UPL statutes are meant to prevent non-lawyers or lawyers not admitted to a given state’s bar or admitted to participate pro hac vice in a case in a given state from practicing law in that state (or, in the case of an admission pro hac vice, from practicing law outside of that case or related cases and without the assistance of local counsel). It’s possible that in some cases, they may restrict lawyers who are authorized to practice law in that state from practicing law outside of a given field, but that would be the only way UPL statutes would restrict lawyers licensed to practice law in a given state in any way. (Other statutes and/or ethical rules may impose additional restrictions, but not UPL statutes.) They are also not meant to prevent journalistic commentary or analysis of any given case or litigant by anyone, as that in itself doesn’t constitute any sort of practice of law as intended to be restricted by UPL statutes. These would include giving legal advice to particular client(s), representing someone besides yourself in court or a similar judicial proceeding, or falsely claiming to be a lawyer (or falsely claiming to have an active license to practice law in a given state or something similar). Commentary, analysis, or reciting facts or quotations from any case, law, statute, or contract does not constitute unauthorized practice of law unless you’re also falsely claiming to be a lawyer, and so they aren’t covered by any UPL statutes. Such things are also protected by the First Amendment, so unless something stated is a statement of fact known to be false by the writer and has defamatory meaning, is a “true threat”, breaks a contract, or infringes on copyright, it cannot form the basis of a lawsuit.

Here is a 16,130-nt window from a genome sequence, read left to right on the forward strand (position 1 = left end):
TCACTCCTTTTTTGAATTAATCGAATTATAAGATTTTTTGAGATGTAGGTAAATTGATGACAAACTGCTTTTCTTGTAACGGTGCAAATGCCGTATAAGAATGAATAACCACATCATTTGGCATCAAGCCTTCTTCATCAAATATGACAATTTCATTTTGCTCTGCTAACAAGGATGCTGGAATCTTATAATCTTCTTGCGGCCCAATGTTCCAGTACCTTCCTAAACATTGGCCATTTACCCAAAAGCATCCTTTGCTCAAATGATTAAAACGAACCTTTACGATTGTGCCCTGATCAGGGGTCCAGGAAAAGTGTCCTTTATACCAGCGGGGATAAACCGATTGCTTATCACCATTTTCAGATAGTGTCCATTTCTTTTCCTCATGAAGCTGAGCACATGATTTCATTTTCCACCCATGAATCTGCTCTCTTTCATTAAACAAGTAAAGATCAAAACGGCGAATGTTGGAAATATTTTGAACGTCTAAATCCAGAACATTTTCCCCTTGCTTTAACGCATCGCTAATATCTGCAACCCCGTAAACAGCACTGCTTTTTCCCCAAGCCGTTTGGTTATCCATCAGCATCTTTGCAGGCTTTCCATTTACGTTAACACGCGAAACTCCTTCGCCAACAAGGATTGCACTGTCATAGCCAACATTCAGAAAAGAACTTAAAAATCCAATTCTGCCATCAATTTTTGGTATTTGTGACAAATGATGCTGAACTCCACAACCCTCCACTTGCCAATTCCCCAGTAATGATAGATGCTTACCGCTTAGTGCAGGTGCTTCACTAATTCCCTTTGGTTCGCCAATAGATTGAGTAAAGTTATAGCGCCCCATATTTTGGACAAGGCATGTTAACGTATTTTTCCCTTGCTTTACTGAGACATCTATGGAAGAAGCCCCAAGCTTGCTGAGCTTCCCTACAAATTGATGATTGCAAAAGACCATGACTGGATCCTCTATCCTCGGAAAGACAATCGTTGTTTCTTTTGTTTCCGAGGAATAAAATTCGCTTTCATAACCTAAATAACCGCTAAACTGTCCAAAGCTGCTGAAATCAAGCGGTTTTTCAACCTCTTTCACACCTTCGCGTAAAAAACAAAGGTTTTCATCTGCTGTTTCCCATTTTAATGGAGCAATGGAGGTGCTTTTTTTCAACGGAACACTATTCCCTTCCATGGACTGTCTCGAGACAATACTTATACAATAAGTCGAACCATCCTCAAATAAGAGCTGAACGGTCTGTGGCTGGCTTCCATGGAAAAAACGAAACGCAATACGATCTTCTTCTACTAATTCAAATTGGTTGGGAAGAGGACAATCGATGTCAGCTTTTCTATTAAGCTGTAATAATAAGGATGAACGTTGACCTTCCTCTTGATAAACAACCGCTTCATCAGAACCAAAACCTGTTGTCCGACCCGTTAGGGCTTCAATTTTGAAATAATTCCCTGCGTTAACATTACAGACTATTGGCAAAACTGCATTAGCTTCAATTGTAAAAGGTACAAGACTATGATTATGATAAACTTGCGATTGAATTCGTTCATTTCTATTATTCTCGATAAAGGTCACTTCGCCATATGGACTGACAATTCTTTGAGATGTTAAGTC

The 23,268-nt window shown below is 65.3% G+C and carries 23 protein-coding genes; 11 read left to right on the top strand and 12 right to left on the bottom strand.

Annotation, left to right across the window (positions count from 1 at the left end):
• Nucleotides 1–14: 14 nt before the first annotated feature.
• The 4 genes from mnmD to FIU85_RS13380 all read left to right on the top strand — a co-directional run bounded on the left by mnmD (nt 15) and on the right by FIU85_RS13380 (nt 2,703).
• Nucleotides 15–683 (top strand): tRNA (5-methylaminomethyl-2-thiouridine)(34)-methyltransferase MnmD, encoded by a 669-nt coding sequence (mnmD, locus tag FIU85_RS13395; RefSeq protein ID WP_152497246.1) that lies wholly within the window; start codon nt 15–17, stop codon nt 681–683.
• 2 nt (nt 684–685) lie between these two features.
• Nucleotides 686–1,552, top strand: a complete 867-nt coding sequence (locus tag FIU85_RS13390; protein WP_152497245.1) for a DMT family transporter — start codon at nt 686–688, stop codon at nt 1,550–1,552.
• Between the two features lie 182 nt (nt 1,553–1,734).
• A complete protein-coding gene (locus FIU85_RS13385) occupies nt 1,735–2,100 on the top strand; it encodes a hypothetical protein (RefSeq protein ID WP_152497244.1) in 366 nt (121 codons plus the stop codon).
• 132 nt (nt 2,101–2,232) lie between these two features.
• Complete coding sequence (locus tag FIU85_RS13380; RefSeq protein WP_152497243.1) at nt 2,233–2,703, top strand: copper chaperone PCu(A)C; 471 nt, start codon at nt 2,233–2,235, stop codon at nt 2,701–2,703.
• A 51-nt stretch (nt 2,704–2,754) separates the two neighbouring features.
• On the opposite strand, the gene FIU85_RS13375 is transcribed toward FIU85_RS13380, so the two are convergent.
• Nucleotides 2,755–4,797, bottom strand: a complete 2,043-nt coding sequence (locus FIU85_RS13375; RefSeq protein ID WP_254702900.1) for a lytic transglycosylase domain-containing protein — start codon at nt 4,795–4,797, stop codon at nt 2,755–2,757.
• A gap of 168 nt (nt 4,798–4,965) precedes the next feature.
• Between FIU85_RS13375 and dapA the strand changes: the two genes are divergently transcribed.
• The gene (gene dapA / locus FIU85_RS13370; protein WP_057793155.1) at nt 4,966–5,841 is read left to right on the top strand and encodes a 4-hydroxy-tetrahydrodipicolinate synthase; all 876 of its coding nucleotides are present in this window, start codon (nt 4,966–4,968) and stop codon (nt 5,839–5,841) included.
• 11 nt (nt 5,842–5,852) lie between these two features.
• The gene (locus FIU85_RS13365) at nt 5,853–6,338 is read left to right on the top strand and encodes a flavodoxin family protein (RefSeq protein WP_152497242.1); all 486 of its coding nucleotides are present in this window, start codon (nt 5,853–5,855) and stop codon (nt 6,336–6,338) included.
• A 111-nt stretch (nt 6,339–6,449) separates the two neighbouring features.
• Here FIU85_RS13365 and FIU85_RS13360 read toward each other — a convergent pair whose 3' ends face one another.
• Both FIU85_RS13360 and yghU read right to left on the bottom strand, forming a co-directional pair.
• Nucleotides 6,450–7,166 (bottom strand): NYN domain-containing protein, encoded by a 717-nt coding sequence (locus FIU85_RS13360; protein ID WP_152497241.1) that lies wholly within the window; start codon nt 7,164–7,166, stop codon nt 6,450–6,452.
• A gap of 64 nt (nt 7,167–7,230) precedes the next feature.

reply to this | link to this | view in chronology ]

  • icon
    nasch (profile), 18 Nov 2019 @ 7:02am

    No, but many state governments are with their UPL statutes.

    Are you claiming that this blog could be an unauthorized practice of law?

    The extreme fixation on certain types of litigants and litigation is also questionable.

    Questionable in a "what someone chooses to write about is clearly protected by the first amendment" way.

    There's talk about non-lawyers pretending to be lawyers, but what about the other way around, where lawyers use non-lawyers or pretend to be non-lawyers to avoid professional liability?

    Do you have some reason to think that is happening here? There's probably some biographical information about Tim Cushing somewhere; do you see anything indicating he might have a law degree?

    reply to this | link to this | view in chronology ]